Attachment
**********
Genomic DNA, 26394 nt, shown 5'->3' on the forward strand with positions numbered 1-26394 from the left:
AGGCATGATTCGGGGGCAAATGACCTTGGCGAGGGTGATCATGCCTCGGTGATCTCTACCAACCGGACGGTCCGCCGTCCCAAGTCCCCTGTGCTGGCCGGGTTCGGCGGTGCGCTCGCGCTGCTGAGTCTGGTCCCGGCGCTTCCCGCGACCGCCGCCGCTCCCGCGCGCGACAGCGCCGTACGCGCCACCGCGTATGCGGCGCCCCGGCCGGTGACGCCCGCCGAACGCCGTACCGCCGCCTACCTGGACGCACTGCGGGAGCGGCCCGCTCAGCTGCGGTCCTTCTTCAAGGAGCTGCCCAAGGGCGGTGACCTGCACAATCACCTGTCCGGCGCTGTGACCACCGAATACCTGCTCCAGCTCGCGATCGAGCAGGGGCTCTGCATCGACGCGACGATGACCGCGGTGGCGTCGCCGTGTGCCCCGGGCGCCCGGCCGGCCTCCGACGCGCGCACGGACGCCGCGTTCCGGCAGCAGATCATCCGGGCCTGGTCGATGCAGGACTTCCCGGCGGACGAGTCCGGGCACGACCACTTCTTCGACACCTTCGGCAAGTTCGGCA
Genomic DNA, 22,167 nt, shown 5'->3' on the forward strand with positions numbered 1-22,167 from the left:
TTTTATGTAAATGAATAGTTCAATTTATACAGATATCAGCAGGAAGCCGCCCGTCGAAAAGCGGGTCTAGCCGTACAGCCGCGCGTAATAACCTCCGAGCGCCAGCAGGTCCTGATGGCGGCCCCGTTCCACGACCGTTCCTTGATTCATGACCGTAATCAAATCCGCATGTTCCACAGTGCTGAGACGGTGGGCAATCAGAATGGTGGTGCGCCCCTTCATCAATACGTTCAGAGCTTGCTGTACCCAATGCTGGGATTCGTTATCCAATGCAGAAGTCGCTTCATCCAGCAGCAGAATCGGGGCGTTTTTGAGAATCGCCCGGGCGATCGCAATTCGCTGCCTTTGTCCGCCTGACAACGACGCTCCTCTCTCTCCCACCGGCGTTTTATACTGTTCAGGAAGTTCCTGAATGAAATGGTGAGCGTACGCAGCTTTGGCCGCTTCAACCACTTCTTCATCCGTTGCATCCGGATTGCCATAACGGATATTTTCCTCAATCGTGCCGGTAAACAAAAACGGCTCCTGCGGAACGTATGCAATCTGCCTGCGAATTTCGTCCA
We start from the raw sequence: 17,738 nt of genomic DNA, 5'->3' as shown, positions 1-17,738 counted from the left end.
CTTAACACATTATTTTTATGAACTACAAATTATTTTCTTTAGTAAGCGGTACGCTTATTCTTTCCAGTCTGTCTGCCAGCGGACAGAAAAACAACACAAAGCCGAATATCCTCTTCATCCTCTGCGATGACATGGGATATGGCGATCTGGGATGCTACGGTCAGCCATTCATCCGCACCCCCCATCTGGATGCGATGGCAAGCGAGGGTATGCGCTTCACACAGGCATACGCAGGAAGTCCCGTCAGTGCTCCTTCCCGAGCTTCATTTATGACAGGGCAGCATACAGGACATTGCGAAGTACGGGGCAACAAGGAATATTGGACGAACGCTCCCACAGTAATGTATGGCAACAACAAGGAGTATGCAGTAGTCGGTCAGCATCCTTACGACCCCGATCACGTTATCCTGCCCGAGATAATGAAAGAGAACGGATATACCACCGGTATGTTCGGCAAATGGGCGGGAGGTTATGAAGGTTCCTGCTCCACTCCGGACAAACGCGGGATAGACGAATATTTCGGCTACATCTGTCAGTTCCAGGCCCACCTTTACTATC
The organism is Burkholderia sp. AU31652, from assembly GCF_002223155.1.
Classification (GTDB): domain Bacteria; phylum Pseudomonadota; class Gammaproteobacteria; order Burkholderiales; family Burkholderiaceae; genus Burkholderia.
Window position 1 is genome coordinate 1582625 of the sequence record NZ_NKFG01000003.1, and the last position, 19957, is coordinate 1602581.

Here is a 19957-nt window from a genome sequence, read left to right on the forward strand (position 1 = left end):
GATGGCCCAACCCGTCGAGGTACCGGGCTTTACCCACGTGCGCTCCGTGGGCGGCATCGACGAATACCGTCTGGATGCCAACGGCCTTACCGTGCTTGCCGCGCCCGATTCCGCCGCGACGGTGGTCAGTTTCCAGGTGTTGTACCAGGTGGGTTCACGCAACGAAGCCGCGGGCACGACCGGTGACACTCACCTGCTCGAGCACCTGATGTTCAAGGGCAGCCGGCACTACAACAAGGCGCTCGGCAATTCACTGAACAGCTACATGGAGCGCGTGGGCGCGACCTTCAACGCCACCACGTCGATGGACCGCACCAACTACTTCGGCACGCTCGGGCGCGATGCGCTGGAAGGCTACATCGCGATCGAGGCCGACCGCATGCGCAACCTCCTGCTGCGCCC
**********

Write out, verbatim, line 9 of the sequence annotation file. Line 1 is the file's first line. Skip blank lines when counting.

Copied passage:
Window position 1 is genome coordinate 1582625 of the sequence record NZ_NKFG01000003.1, and the last position, 19957, is coordinate 1602581.